USB 2.0 480 Mb/s 10m -
USB 3.2 Gen 2×1 5 Gb/s 5m 30m
USB 3.2 Gen 2x1 10 Gbps 2m 15m
USB4 Gen 2x2 20 Gbps 2m 4m
USB4 Gen 3x2 40 Gbps 1m 4m

USB-IF Certification

When people think of USB, they often associate it with "Plug and play." To ensure such user-friendly experiences, the USB Implementers Forum (USB-IF) has established a compliance program. This program certifies USB cables and devices, affirming their adherence to the claimed USB standard. Especially with USB 3.2 and USB4 boasting data transfer speeds up to 10 to 80 times faster than previous USB 2.0 standards, compliance has become more critical than ever, setting a new standard for the craftsmanship and quality assurance of USB cable manufacturing.

Newnex Reaction

As one of the active developers and contributors to the USB standard, Newnex is dedicated to designing and manufacturing products that meet the requirements of all generations of USB specifications. We provide top-rated products to the professional USB user community. Learn more about Newnex USB-IF Certifications

USB-C Locking Connectors

In response to the growing need for secure interconnections among professional users, USB-IF has standardized USB-C locking connectors. This includes two types of industrial-standard locking mechanisms: single-screw and dual-screw locking USB-C connectors. Learn more about USB-C for Machine Vision

DisplayPort Alt-Mode

DP Alt-Mode, or DisplayPort Alt-Mode, was initially introduced by the Video Electronics Standards Association (VESA) in 2014. It enables the transmission of DisplayPort protocol signals over a USB-C connector. The DisplayPort signal utilizes the four SuperSpeed differential pairs within the USB-C interface to transmit DisplayPort data packets up to HBR3 mode, featuring 8.1 Gbps per DisplayPort Lane. Read more about DP Alt-Mode over USB-C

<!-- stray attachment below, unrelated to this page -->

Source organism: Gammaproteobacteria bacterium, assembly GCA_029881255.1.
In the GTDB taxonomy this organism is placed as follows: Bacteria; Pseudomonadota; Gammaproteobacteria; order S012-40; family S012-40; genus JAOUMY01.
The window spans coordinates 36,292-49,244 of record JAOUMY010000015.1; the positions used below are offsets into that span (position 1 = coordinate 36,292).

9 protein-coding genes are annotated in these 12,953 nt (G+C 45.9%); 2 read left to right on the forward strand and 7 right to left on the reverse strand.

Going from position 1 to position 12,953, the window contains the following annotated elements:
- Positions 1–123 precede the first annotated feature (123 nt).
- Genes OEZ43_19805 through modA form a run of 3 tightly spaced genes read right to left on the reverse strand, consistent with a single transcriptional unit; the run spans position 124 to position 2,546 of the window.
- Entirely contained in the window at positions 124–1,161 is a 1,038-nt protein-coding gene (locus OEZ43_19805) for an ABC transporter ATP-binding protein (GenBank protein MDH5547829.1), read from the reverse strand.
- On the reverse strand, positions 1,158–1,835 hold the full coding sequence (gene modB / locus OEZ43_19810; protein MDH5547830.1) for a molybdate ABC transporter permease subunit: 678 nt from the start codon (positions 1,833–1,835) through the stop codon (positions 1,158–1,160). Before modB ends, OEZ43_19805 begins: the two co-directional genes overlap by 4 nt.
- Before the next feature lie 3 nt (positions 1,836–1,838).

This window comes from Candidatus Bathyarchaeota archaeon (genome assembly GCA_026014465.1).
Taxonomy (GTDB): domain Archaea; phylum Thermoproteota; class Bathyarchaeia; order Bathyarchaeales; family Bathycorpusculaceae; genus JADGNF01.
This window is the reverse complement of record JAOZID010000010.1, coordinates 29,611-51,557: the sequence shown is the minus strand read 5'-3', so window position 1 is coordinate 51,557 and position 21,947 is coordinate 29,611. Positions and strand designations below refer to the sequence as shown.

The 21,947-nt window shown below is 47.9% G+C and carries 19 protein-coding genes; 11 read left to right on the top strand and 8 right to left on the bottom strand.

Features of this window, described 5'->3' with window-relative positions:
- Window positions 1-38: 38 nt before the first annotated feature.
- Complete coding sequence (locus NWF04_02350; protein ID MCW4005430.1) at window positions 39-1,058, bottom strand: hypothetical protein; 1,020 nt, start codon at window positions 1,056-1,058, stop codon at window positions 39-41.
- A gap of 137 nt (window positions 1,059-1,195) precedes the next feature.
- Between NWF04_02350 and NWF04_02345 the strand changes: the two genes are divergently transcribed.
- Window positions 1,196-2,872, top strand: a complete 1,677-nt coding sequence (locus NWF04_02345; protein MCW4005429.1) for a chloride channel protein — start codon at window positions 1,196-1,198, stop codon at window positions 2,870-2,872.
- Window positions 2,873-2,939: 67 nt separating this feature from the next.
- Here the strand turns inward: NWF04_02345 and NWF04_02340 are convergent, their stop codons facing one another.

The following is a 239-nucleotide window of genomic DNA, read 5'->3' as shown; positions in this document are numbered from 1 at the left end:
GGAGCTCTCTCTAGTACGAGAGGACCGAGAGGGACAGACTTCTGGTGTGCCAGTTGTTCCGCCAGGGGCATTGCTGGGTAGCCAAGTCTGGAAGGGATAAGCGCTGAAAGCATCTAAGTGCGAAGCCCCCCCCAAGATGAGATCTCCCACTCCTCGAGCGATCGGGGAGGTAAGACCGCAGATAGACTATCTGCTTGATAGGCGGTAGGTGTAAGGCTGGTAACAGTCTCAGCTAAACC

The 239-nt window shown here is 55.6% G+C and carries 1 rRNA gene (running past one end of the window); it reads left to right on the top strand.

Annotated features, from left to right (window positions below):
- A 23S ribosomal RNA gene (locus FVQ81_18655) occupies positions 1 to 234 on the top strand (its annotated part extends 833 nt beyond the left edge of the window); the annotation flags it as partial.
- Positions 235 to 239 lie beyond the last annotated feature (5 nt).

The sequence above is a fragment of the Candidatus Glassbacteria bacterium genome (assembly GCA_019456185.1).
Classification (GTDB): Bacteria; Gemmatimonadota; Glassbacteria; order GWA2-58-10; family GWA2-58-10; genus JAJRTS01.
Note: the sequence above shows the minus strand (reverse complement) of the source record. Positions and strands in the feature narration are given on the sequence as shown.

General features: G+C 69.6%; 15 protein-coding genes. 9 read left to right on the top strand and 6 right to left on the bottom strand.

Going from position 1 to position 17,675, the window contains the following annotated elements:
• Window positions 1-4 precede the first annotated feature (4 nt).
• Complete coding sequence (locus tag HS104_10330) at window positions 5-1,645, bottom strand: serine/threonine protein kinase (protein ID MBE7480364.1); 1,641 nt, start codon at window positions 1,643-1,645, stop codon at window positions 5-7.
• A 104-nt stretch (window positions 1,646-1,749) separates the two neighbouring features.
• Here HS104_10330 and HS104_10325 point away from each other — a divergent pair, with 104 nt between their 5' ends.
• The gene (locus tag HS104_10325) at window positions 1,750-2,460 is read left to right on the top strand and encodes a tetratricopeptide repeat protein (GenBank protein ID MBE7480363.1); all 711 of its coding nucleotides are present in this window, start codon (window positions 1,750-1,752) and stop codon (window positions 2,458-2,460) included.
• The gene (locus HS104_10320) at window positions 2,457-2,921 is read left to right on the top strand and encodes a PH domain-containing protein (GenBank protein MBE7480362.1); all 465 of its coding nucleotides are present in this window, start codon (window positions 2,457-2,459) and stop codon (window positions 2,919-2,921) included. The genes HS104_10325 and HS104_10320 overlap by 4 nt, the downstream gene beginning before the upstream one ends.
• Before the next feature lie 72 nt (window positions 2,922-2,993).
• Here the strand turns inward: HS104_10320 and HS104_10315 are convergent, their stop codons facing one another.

USB Power Delivery (PD)

USB Power Delivery is a groundbreaking technology that harnesses the USB-C interface to deliver significantly higher levels of power than conventional USB bus power. Enabled by the USB-C interface, the USB PD standard facilitates safe transfer of power between USB-C ports, accommodating various voltage and current profiles, with a maximum power delivery of up to 240W at 48V/5A. Read more about USB PD over USB-C

Thunderbolt Compatibility

Thunderbolt 3 and Thunderbolt 4 both utilize the USB-C physical connector for their cables, making Thunderbolt and USB-C cables appear nearly identical from the outside. Consequently, users may sometimes find it challenging to differentiate between a Thunderbolt and USB-C cable.

Most laptops equipped with Thunderbolt 3 and 4 ports are compatible with USB Type-C cables, allowing for USB data transmission speeds of up to 40Gbps. However, it's essential to note that USB cables can only be used with USB peripherals. Therefore, if you intend to connect a Thunderbolt device, you'll require a Thunderbolt cable. Hence, identifying the data protocol of your device becomes crucial.

Outlook and Summary

As USB4 v2 looms on the horizon, promising an impressive 80Gbps data rate, the potential of the USB-C connector is set to reach new heights. At the forefront of this remarkable connectivity technology, we are thrilled to witness its evolution and contribute to its advancements within the industry.

Looking forward, Newnex eagerly awaits opportunities to collaborate with USB-C adopters worldwide. With a steadfast focus on reliability and innovation, we remain committed to providing cutting-edge connectivity solutions. Together, we aim to shape a future where the USB-C interface continues to empower businesses and individuals with seamless connectivity experiences.